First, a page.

Over the years, I’ve taken many missions teams to Salt Lake City to talk with Mormons about what they believe and the many differences between Mormonism and Christianity. For theists, the most important question we will ever ask (or answer) is simply this: “How does one attain eternal life?” Mormonism is a worked-based theistic system; while Mormons use the word “grace,” they don’t truly believe God gives us eternal life as an unmerited gift. Mormons must work to achieve a place in celestial kingdom where they will be in the presence of Heavenly Father and exalted as Gods:
“Those who gain only this general or unconditional salvation will still be judged according to their works and receive places in a Terrestial or Telestial kingdom. They will, therefore, be damned; their eternal progression will be cut short; they will not fill the full measure of their creation, but in eternity will be ministering servants to more worthy persons.” (McConkie, Mormon Doctrine, pg 669-670, 1966 Edition)
“Conditional or individual salvation, that which comes by grace coupled with gospel obedience, consist in receiving an inheritance in the Celestial Kingdom of God. This kind of salvation follows faith, repentance, baptism, receipt of the Holy Ghost, and continued righteousness to the end of one’s mortal life. (D & C 20:29 & 2 Nephi 9:23-24). All others are damned – Even those in the celestial kingdom however, who do not go on to exaltation, will have immortality only and not eternal life – they will be ‘ministering servants, to minister for and to those who are worthy of a far more, and an exceeding and an eternal weight of glory’. They will live ‘separately and singly’ in an unmarried state ‘without exaltation, in their saved condition, to all eternity’ (D & C 132:16,17). Salvation in its true and full meaning is synonymous with exaltation or eternal life and consist in gaining an inheritance in the highest of the three heavens within the Celestial Kingdom – It is the salvation which saints seek – This full salvation is obtained in and through the continuation of the family unit in eternity, and those who obtain it are gods – If it had not been for Joseph Smith and the restoration, there would be no salvation. There is no salvation outside The Church of Jesus Christ of Latter-day Saints.” (McConkie, Mormon Doctrine, pg 669-670, 1966 Edition)
Mormonism Makes No Assurance About Eternal Life
While “good works” are obviously important to me as a Christian, Mormons are dependent on “good works” for eternal life. This becomes apparent when I ask my Mormon friends and family (I have six brothers and sisters who were raised LDS) about their eternal destiny. “If you died tonight, would you have eternal life?” This question usually produces an answer similar to: “I’m not sure, I hope so, I’m trying hard and doing the best I can.” When our salvation is based on our own effort, we can never be sure if we’ve done enough to merit the reward. For this reason, my Mormon family has no assurance of Salvation:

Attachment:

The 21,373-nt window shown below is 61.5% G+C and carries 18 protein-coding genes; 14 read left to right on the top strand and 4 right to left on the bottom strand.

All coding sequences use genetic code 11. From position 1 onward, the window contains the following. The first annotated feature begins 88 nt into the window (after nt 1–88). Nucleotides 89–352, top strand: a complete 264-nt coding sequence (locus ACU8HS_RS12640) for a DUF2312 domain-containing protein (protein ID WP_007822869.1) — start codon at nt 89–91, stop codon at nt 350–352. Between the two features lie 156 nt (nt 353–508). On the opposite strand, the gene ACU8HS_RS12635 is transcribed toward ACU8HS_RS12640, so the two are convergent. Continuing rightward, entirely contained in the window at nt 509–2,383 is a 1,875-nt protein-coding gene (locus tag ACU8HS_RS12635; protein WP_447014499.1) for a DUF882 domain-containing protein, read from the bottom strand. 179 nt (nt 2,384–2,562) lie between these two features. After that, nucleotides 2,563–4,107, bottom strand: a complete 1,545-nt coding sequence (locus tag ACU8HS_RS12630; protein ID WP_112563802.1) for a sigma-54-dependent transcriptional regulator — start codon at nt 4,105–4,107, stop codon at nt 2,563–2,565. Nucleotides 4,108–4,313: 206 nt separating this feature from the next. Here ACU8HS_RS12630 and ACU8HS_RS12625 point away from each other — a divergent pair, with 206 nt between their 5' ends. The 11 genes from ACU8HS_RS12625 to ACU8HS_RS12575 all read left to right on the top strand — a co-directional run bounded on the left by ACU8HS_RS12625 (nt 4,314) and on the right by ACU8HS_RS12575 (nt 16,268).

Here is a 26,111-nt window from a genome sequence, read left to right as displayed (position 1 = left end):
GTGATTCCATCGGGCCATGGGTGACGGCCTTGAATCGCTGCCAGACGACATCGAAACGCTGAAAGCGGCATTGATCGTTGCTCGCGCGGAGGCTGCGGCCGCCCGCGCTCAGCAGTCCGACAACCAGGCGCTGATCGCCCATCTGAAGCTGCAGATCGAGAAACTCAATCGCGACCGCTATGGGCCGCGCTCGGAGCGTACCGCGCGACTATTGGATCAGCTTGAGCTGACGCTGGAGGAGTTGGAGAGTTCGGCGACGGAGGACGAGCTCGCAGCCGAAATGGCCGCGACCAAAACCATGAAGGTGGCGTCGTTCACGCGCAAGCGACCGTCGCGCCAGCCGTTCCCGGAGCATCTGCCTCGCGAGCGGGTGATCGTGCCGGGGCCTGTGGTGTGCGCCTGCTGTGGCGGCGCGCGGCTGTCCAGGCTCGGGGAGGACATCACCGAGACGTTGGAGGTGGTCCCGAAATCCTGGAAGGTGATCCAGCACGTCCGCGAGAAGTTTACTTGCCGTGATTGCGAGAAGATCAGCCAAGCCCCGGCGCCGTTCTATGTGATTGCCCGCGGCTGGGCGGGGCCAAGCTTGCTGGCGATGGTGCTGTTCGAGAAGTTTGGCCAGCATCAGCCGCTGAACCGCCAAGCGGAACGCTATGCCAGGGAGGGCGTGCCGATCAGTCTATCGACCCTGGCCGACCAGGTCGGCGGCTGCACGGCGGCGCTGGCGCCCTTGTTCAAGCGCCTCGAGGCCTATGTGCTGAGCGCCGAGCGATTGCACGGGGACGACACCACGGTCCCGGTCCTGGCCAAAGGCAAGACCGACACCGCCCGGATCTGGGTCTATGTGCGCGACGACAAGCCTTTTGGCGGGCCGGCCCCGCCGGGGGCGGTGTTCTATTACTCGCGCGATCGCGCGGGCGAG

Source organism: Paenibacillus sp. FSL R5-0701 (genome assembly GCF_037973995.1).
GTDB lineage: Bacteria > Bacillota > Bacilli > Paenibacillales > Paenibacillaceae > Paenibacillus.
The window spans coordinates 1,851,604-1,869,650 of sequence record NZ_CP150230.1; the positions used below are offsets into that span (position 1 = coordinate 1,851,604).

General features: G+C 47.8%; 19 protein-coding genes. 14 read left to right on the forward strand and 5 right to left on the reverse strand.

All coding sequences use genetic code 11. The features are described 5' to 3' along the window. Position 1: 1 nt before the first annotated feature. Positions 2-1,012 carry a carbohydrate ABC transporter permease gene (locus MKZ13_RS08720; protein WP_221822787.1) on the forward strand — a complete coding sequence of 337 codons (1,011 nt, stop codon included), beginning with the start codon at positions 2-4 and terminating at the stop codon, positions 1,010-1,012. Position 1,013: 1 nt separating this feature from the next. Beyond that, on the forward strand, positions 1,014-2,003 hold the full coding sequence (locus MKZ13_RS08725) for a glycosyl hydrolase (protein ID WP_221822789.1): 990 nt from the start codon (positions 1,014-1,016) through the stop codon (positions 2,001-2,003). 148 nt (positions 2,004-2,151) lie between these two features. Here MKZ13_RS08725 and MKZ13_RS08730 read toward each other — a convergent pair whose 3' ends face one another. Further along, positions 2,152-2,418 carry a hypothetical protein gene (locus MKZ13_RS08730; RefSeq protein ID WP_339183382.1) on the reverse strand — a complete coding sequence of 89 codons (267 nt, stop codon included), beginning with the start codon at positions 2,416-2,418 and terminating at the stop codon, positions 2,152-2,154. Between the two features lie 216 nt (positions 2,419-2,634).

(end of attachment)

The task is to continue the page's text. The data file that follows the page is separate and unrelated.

“There must be works – many works – and an all-out, total surrender, with a great humility and ‘a broken heart and a contrite spirit.’ It depends on you whether or not you are forgiven, and when. It could be weeks, it could be years, it could be centuries before that happy day when you have the positive assurance that the Lord has forgiven you. That depends on your humility, your sincerity, your works, your attitudes.” (Spencer Kimball, former Prophet of the LDS Church, The Miracle of Forgiveness, p.325)
“This salvation requires more than repentance and baptism by appropriate priesthood authority. It also requires the making of sacred covenants, including eternal marriage, in the temples of God, and faithfulness to those covenants by enduring to the end. If we use the word salvation to mean ‘exaltation,’ it is premature for any of us to say that we have been ‘saved’ in mortality. That glorious status can only follow the final judgment of Him who hs the Great Judge of the living and the dead.” (LDS Apostle Dallin H. Oaks, ‘Have You Been Saved?’, an address at the 168th Annual General Conference of the LDS Church given on April 5, 1998)
Christianity Provides the Assurance of Salvation
This is what saddens me most as a Christian. My brothers and sisters, as good as they may try to be, have no certainty about their eternal fate, especially if they study and believe the core teachings of Mormonism. This lack of assurance is decidedly unchristian. Christians know, right now, that we have (and will continue to have) eternal life:
1 John 5:9-14
We accept man’s testimony, but God’s testimony is greater because it is the testimony of God, which he has given about his Son. Anyone who believes in the Son of God has this testimony in his heart. Anyone who does not believe God has made him out to be a liar, because he has not believed the testimony God has given about his Son. And this is the testimony: God has given us eternal life, and this life is in his Son. He who has the Son has life; he who does not have the Son of God does not have life. I write these things to you who believe in the name of the Son of God so that you may know that you have eternal life.
John uses the present imperative, “know” here for a reason. John is telling us that we can know right now. We can have certainty right now. We can know today that our eternal life is secure because it isn’t earned through something we must continue to do, but is instead gifted to us as something that was already done by Jesus on the cross. The beauty of grace is that it provides us with confidence to live eternal lives right now. That’s good news, and it’s the reason we make trips to Salt Lake City.